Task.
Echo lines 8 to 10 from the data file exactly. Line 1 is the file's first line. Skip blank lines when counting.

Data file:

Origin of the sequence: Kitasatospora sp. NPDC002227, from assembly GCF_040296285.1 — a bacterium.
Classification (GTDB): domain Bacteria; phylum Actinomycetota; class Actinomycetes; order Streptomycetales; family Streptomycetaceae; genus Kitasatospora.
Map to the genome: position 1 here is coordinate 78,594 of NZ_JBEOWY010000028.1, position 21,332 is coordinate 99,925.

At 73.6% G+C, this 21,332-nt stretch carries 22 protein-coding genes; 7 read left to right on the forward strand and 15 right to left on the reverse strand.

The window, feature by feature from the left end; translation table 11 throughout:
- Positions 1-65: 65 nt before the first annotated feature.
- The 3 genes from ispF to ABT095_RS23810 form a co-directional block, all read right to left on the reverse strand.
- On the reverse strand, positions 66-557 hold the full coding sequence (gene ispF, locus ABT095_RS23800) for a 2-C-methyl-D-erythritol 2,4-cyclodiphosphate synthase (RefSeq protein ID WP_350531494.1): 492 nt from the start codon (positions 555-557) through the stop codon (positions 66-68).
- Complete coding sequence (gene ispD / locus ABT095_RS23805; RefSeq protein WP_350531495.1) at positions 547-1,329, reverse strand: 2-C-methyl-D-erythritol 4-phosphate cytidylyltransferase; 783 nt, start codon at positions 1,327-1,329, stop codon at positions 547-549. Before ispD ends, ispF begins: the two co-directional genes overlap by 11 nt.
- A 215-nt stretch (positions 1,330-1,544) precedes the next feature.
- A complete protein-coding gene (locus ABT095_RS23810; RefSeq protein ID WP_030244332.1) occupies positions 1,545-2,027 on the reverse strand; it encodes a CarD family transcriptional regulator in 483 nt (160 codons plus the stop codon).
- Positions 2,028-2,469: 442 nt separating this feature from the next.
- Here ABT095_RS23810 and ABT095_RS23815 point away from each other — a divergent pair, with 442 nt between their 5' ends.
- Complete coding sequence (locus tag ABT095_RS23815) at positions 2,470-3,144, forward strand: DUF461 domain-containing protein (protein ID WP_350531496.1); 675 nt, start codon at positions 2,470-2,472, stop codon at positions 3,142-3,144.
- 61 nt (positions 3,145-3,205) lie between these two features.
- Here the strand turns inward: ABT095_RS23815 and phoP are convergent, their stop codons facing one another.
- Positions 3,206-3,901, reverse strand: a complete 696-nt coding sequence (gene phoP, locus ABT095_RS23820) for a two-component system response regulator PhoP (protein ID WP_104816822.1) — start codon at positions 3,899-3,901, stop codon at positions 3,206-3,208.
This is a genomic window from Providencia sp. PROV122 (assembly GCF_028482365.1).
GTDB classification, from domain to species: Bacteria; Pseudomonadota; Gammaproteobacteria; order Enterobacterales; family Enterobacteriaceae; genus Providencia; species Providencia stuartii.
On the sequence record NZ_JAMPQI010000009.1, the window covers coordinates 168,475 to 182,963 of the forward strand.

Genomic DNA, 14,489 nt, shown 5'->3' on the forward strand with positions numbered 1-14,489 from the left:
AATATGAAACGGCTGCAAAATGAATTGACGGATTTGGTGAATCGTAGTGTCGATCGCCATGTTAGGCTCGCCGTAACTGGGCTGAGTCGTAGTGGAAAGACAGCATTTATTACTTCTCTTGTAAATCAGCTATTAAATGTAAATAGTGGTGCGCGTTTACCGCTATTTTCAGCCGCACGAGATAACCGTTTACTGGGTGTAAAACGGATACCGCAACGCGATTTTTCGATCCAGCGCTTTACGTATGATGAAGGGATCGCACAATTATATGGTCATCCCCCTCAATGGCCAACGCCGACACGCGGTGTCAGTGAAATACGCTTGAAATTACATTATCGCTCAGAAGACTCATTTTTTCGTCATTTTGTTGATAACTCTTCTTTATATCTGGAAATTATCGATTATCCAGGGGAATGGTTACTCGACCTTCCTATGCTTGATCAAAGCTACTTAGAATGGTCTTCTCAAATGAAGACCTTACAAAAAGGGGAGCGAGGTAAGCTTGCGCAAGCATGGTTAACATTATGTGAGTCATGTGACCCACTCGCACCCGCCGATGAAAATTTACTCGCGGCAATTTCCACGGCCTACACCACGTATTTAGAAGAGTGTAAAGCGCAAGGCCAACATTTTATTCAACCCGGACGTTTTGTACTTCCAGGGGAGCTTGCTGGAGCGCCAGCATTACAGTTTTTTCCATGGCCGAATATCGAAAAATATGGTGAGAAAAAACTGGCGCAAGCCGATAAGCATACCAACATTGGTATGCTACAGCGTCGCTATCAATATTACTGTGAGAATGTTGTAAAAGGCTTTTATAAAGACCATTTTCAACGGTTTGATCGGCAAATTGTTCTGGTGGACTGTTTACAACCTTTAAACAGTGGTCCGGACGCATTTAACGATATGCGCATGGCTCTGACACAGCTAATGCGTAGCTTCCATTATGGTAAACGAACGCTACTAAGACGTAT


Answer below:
- On the reverse strand, positions 66-557 hold the full coding sequence (gene ispF, locus ABT095_RS23800) for a 2-C-methyl-D-erythritol 2,4-cyclodiphosphate synthase (RefSeq protein ID WP_350531494.1): 492 nt from the start codon (positions 555-557) through the stop codon (positions 66-68).
- Complete coding sequence (gene ispD / locus ABT095_RS23805; RefSeq protein WP_350531495.1) at positions 547-1,329, reverse strand: 2-C-methyl-D-erythritol 4-phosphate cytidylyltransferase; 783 nt, start codon at positions 1,327-1,329, stop codon at positions 547-549. Before ispD ends, ispF begins: the two co-directional genes overlap by 11 nt.
- A 215-nt stretch (positions 1,330-1,544) precedes the next feature.